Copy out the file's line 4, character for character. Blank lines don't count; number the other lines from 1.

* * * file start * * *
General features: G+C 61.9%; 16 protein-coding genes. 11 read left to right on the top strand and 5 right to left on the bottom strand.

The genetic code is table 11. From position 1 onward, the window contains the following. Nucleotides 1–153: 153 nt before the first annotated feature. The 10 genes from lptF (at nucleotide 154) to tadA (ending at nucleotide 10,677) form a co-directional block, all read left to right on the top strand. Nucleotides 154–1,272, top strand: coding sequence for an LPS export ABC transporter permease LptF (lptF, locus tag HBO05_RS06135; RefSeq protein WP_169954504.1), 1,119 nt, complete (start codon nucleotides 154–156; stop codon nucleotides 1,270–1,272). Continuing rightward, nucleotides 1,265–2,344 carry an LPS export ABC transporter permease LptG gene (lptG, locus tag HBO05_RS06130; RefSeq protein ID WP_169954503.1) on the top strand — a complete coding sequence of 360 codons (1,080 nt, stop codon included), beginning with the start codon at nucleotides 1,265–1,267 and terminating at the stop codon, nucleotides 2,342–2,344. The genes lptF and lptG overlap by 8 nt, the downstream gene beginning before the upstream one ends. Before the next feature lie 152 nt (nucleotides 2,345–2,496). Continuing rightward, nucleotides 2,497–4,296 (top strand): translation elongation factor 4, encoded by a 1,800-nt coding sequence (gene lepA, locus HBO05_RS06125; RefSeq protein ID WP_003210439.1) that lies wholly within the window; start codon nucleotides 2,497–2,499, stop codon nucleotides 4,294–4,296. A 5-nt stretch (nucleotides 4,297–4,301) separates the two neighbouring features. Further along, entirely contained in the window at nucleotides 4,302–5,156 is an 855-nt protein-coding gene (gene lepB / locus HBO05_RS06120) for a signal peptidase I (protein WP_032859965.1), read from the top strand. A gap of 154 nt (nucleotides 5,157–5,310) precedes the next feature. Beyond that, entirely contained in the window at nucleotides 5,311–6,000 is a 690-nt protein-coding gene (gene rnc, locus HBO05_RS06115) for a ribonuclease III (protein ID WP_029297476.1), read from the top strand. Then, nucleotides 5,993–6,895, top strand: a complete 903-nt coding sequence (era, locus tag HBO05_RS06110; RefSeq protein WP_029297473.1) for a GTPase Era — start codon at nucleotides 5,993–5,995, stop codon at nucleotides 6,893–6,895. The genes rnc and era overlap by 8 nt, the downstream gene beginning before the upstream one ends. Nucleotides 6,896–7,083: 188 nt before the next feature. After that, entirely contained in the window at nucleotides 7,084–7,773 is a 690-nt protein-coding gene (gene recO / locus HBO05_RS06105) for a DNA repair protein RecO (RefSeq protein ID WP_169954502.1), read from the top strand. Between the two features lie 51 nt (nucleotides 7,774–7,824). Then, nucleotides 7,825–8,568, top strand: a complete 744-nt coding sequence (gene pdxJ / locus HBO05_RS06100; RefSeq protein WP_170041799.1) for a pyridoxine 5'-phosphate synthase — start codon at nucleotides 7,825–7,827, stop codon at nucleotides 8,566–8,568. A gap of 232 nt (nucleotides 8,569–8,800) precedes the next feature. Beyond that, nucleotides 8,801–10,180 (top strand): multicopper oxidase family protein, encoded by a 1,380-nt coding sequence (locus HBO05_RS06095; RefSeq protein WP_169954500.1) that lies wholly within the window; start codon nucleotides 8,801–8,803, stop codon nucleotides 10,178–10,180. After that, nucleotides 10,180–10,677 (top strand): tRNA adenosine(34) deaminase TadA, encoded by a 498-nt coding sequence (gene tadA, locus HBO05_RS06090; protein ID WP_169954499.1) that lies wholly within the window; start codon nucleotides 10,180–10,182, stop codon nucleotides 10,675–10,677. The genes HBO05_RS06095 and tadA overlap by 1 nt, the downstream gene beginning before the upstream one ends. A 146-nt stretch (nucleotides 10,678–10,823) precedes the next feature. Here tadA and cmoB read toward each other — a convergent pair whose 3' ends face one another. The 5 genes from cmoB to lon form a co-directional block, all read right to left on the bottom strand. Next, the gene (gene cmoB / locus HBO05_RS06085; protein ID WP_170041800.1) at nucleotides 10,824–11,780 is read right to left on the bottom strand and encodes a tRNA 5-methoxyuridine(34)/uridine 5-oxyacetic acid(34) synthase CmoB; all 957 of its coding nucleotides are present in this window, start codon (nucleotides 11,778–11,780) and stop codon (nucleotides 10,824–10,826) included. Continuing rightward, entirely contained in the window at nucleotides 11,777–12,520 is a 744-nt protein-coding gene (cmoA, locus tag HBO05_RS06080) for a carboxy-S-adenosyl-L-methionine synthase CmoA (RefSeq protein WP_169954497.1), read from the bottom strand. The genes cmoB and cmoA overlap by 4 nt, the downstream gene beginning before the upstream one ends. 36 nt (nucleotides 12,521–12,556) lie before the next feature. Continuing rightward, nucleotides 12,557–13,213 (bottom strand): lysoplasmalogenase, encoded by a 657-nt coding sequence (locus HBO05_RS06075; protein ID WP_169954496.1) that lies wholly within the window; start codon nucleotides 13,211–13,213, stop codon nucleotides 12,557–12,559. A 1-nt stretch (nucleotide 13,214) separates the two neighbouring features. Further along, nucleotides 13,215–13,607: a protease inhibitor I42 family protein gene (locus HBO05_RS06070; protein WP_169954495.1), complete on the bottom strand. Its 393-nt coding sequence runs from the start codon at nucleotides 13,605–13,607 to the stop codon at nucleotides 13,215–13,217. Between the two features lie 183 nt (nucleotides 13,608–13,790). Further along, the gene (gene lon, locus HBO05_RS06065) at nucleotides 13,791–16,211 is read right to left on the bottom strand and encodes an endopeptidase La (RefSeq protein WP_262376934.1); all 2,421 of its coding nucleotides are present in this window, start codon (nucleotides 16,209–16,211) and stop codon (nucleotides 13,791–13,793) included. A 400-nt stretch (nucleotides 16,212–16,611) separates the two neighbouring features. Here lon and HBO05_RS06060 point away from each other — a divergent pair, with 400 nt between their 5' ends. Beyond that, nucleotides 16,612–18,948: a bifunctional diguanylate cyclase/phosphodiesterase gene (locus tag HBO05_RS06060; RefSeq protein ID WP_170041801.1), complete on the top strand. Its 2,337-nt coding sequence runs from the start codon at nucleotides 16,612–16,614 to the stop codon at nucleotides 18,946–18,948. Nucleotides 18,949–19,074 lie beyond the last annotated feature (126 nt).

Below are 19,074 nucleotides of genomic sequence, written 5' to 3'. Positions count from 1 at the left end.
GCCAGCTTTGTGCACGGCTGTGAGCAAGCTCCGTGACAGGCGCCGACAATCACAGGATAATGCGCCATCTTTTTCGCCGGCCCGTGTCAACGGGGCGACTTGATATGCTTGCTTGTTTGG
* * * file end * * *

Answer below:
GCCAGCTTTGTGCACGGCTGTGAGCAAGCTCCGTGACAGGCGCCGACAATCACAGGATAATGCGCCATCTTTTTCGCCGGCCCGTGTCAACGGGGCGACTTGATATGCTTGCTTGTTTGG